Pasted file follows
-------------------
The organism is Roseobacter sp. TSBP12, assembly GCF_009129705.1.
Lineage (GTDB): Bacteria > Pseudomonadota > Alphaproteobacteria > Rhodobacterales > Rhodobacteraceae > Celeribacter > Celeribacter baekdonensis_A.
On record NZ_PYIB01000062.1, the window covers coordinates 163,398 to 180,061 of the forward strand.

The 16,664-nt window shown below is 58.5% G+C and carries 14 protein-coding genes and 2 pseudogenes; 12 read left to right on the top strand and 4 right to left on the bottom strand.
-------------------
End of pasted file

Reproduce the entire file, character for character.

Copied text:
The organism is Roseobacter sp. TSBP12, assembly GCF_009129705.1.
Lineage (GTDB): Bacteria > Pseudomonadota > Alphaproteobacteria > Rhodobacterales > Rhodobacteraceae > Celeribacter > Celeribacter baekdonensis_A.
On record NZ_PYIB01000062.1, the window covers coordinates 163,398 to 180,061 of the forward strand.

The 16,664-nt window shown below is 58.5% G+C and carries 14 protein-coding genes and 2 pseudogenes; 12 read left to right on the top strand and 4 right to left on the bottom strand.